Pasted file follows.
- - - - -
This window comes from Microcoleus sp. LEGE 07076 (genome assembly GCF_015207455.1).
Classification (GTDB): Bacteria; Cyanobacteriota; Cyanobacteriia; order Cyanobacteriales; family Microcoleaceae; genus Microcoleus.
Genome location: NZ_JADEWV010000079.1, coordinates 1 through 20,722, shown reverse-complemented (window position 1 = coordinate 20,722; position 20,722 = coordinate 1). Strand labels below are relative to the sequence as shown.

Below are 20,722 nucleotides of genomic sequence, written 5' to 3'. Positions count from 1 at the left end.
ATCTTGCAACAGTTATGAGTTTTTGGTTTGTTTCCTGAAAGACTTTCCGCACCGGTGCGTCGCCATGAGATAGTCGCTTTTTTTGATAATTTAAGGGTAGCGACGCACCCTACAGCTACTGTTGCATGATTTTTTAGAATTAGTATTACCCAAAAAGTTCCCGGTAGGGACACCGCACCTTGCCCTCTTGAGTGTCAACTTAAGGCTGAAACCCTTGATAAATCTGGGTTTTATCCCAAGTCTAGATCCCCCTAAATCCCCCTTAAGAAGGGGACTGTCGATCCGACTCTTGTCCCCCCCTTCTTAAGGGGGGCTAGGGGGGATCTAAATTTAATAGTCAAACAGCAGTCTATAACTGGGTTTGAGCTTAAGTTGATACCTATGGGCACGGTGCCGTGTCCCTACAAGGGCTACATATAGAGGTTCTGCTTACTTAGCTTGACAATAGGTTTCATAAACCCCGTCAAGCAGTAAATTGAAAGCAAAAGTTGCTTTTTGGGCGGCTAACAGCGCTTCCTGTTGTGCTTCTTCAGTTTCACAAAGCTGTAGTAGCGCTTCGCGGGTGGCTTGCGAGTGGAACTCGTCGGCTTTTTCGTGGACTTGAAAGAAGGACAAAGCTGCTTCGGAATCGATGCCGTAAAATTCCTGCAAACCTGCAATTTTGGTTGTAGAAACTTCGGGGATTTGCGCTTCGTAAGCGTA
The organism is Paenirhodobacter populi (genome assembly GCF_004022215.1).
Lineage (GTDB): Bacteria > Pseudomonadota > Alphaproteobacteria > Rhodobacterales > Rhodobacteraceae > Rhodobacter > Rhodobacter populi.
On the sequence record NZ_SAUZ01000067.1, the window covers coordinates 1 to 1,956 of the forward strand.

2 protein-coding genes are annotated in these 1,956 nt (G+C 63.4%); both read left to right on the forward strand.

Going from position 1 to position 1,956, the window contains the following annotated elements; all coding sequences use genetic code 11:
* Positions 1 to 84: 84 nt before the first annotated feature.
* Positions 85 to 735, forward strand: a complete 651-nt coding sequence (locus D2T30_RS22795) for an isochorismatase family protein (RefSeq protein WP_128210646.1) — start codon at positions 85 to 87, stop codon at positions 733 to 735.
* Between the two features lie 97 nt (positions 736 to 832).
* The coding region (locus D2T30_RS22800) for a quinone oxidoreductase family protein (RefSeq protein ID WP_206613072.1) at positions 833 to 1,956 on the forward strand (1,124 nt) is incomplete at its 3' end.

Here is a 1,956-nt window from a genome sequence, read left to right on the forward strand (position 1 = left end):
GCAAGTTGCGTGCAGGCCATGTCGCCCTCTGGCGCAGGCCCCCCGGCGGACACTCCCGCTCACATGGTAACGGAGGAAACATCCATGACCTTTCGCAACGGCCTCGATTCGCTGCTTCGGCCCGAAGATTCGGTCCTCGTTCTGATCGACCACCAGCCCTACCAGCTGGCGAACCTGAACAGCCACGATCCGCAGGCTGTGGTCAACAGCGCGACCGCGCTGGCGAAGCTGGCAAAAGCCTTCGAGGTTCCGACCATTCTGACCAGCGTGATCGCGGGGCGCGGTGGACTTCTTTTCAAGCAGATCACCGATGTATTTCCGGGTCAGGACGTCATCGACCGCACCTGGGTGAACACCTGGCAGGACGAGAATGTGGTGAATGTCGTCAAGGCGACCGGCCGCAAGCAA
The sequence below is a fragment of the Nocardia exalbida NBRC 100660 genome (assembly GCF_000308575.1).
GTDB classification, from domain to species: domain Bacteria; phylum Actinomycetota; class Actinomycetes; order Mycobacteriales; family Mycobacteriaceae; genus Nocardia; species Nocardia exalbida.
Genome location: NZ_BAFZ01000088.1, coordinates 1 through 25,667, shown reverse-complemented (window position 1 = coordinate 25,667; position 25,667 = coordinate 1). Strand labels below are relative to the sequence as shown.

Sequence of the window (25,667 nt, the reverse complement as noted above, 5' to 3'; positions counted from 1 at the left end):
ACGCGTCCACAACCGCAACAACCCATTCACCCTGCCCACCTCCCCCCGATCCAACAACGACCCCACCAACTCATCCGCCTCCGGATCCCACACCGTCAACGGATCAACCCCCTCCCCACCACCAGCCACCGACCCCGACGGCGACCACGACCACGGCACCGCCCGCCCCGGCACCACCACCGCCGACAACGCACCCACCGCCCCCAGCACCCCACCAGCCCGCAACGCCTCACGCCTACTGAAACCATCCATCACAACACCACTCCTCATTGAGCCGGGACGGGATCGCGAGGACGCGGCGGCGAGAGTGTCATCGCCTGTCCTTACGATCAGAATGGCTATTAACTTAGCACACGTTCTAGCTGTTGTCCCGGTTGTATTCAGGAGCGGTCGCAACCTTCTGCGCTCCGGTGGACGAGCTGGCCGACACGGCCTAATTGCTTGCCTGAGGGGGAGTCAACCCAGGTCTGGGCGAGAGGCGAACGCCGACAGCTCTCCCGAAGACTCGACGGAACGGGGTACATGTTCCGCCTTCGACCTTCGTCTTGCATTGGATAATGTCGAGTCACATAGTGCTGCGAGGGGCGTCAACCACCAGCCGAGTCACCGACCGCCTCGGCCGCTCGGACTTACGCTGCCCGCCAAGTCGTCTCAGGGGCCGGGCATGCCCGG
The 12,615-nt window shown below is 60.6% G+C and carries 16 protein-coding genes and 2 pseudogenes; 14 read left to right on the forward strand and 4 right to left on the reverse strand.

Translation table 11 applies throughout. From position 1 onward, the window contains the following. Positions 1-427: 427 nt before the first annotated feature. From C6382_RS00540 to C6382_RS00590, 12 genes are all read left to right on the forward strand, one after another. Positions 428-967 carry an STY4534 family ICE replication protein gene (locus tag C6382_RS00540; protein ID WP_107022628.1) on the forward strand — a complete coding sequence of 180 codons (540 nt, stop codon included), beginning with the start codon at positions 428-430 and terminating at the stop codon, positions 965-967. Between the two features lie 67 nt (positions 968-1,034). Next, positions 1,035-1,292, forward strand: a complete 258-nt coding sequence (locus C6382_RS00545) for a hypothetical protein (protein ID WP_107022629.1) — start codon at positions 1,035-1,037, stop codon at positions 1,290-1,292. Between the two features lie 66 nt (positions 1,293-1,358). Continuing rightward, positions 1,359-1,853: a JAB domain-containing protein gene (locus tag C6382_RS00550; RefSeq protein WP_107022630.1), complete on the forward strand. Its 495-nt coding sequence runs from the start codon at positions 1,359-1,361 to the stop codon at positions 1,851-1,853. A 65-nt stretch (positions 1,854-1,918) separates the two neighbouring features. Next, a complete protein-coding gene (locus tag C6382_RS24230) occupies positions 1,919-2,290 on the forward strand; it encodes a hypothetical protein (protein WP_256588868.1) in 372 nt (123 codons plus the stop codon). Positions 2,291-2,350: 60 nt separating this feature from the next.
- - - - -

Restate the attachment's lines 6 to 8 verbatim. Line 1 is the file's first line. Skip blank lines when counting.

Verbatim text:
The organism is Paenirhodobacter populi (genome assembly GCF_004022215.1).
Lineage (GTDB): Bacteria > Pseudomonadota > Alphaproteobacteria > Rhodobacterales > Rhodobacteraceae > Rhodobacter > Rhodobacter populi.
On the sequence record NZ_SAUZ01000067.1, the window covers coordinates 1 to 1,956 of the forward strand.